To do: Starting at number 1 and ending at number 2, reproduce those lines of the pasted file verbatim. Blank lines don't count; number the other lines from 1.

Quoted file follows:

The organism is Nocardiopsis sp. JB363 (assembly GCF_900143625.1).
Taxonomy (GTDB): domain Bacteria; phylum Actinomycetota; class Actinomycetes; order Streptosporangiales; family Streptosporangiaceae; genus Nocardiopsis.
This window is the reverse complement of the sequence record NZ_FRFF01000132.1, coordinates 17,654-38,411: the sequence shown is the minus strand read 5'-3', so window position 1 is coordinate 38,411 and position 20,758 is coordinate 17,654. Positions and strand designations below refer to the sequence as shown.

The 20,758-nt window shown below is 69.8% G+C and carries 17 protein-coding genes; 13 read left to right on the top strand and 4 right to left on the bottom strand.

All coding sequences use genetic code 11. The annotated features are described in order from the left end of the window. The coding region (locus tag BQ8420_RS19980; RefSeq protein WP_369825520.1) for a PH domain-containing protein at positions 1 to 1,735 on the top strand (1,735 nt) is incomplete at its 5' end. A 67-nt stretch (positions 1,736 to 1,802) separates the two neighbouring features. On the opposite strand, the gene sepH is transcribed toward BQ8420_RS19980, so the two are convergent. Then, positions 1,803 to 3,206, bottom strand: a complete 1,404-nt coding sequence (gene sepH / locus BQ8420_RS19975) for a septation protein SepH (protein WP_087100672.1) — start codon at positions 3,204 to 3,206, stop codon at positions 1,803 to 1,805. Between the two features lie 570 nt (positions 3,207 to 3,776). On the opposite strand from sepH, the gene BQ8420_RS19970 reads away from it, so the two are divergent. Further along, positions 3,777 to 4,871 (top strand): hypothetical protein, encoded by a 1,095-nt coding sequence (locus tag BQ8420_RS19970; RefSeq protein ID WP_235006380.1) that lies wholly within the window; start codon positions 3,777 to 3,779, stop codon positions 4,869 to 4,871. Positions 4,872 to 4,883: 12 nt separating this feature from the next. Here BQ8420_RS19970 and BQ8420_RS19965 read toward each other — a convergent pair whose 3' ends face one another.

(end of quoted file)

The organism is Nocardiopsis sp. JB363 (assembly GCF_900143625.1).
Taxonomy (GTDB): domain Bacteria; phylum Actinomycetota; class Actinomycetes; order Streptosporangiales; family Streptosporangiaceae; genus Nocardiopsis.